T!
« Last Edit: June 05, 2013, 0136 UTC by Token »
T!
Mojave Desert, California USA

Offline Labviewguru

  • Full Member
  • ***
  • Posts: 132
    • View Profile
Re: 6.7390 USB 2330 5 June 2013
« Reply #2 on: June 05, 2013, 0230 UTC »
Thank you for the tutorial. I knew that it was not a "numbers" station, but I didn't see anywhere else to put it. The multiple transmitters site makes sense - I read many years ago that we maintained multiple transmitters for some of this stuff to not only provide wide coverage, but by switching between them to prevent a weapon from "locking on" to them should the need arise.

Do these messages vary in length or the number of messages per day?

Anyway, it was a very neat discovery. I've been a SWL since 1967 and have never heard them. Always something new!
QSL or Email to: ARS_W8FH(at)yahoo.com
RSP2 SDRplay, Diamond Discone & 125 foot longwire
IC-735 & Carolina Windom NC/SC border at the foot of the Blue Ridge Mountains

Offline Token

  • Global Moderator
  • DX Legend
  • *****
  • Posts: 2107
    • View Profile
Re: 6.7390 USB 2330 5 June 2013
« Reply #3 on: June 05, 2013, 0342 UTC »
In general these messages probably best fit in “Utilities”, like most military comms will.

The multi TX site configuration here is only to give World wide coverage on HF, not for any ECM or anti targeting capability.

Yes, the messages do vary in length, I have heard them with as few as less than 10 characters to as many as over 300.  There is another kind of message referred to in the hobby community as a “Skyking”, and they can be very short.  Also, not all coded messages are “EAM” or “Skyking”, other messages can be similarly coded and sound very much alike, so hobbyist have pretty much just adopted “EAM” for any of these messages that do not contain the phrase “Skyking”.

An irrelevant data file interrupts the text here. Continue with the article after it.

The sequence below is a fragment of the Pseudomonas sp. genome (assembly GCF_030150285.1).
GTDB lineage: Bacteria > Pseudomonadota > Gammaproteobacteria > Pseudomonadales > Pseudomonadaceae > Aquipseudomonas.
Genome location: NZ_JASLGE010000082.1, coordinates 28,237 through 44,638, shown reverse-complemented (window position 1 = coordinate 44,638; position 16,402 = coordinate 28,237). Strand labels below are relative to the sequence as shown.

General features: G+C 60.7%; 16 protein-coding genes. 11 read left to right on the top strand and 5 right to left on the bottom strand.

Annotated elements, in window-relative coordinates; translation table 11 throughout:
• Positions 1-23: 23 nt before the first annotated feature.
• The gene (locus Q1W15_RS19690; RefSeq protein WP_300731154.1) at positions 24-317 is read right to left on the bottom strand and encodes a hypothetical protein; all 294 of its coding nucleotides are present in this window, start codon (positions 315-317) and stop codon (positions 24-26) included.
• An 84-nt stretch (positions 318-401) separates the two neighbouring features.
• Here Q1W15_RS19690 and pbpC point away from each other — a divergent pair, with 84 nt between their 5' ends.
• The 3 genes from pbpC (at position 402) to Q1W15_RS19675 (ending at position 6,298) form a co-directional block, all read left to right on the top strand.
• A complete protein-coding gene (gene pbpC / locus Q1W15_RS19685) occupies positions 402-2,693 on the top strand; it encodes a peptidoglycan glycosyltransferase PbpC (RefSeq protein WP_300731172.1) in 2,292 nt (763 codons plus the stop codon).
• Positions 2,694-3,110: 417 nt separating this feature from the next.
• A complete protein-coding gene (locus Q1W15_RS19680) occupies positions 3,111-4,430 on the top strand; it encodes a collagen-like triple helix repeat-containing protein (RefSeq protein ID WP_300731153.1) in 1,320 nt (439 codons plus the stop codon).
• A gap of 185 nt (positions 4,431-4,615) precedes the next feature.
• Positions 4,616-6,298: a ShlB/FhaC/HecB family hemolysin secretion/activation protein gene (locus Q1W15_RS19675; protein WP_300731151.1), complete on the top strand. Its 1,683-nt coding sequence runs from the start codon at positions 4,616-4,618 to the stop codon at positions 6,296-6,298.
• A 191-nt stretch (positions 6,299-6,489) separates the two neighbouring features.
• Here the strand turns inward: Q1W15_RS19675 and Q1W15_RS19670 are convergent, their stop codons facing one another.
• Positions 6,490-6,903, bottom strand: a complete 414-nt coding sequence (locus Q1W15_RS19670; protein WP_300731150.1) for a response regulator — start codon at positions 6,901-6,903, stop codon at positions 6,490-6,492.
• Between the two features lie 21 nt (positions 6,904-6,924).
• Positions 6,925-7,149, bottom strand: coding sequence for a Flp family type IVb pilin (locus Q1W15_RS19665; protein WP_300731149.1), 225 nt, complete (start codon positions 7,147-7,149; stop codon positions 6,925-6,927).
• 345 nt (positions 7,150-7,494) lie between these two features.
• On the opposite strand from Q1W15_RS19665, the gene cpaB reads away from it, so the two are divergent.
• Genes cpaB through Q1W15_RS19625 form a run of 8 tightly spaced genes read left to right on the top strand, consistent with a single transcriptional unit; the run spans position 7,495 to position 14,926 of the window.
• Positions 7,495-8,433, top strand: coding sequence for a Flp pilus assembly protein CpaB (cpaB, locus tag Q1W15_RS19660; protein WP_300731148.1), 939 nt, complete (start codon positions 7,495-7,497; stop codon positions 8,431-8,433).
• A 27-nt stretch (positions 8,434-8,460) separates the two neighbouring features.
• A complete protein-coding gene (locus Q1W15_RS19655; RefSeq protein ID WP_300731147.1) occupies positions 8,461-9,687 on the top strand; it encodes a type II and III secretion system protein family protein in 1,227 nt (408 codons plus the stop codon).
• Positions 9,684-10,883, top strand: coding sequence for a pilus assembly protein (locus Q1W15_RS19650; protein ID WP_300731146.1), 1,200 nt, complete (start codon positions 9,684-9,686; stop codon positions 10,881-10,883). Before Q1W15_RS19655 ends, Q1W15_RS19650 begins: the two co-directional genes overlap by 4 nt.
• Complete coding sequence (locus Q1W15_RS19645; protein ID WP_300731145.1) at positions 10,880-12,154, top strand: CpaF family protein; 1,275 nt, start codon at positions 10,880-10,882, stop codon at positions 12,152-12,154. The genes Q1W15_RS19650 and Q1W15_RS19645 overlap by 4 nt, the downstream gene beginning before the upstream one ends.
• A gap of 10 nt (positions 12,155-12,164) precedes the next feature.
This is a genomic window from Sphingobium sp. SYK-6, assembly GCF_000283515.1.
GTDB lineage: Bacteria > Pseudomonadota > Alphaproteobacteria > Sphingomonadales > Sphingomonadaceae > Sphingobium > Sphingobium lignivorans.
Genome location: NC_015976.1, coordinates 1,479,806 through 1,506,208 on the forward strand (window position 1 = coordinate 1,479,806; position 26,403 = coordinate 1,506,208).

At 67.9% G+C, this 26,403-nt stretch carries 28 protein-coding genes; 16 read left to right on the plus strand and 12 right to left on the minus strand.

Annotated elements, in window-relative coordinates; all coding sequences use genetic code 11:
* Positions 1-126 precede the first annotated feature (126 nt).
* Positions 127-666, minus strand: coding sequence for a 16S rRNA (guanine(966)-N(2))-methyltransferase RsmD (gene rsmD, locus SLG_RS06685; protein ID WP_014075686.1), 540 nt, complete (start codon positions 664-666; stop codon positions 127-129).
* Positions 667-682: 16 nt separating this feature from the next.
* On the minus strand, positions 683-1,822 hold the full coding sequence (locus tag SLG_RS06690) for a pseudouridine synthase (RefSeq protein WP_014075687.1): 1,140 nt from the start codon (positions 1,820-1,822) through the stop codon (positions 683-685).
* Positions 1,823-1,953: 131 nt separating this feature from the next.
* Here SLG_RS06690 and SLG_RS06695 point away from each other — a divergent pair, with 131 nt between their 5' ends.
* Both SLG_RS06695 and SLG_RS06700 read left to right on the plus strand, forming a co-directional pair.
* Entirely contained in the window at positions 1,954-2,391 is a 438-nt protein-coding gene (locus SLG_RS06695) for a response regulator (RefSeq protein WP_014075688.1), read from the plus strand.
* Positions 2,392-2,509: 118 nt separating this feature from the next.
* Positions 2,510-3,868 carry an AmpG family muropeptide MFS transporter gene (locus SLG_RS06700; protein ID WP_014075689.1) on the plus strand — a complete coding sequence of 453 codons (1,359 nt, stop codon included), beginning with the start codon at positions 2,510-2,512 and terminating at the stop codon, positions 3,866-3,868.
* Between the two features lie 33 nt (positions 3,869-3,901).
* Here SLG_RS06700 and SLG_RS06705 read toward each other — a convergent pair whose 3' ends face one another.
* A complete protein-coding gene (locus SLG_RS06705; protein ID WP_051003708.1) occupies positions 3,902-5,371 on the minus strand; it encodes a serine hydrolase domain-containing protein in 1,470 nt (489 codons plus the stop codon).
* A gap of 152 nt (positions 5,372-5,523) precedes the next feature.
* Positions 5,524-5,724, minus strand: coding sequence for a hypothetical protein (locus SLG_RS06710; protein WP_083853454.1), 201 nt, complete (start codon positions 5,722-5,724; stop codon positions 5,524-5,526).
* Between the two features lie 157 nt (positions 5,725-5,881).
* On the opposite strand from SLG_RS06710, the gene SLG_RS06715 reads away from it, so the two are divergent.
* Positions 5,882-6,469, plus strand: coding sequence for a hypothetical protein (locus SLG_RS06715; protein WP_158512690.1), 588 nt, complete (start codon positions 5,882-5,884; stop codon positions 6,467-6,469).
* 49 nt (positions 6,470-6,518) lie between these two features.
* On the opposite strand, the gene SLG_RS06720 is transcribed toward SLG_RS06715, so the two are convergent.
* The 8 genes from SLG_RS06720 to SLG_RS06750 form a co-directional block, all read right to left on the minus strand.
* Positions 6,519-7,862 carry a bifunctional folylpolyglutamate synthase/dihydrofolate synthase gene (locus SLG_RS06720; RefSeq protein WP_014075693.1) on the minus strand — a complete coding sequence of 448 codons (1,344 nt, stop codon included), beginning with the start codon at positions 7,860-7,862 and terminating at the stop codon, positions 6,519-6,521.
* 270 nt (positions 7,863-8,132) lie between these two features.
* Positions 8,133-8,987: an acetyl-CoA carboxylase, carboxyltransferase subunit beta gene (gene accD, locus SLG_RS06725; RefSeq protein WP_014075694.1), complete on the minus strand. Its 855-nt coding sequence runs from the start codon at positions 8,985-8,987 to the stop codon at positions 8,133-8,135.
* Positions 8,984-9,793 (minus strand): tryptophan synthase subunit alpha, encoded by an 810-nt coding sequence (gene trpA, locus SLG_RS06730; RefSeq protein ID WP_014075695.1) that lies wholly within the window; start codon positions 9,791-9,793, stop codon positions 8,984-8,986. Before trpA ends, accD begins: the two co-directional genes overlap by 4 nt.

Also the number of messages a day varies.  They do not occur in any set intervals, and you might have 10 of them back to back or you might have one an hour.

These messages, or similar to them, have been around a long time.  I don’t remember when I heard the first, but I want to say it was back in the Main Sail days, probably late 70’s or early 80’s.  Even the freqs then were pretty close to the same as today.  In the 60’s I remember signals something like this, but different.

T!
T!
Mojave Desert, California USA

Offline BoomboxDX

  • Hero Member
  • *****
  • Posts: 782
    • View Profile
Re: 6.7390 USB 2330 5 June 2013
« Reply #4 on: June 06, 2013, 0816 UTC »
Ah, yes, the 1980's, when the Cold War was still on. 

I remember tuning my DX-440 religiously to 6761 and 11239 (?) and hearing all sorts of "Skyking, Skyking, do not answer" stuff, and imagining some guy in a B-52 somewhere copying a bunch of numbers down.

Also a lot of 'skybird' traffic, routine comms.  It seemed I'd hear something on one of those two channels at least every 5 or ten minutes, some sort of transmission.  I don't know if those sorts of channels are as busy today, as I haven't monitored the military much since they changed everything in the early 90's.  Just lost most of my interest in it.
An AM radio Boombox DXer.
+ GE SRIII, PR-D5 & TRF on MW.
The usual Realistic culprits on SW (and a Panasonic).

 


Item image   Active Filter Cookbook by Don Lancaster

 $9.95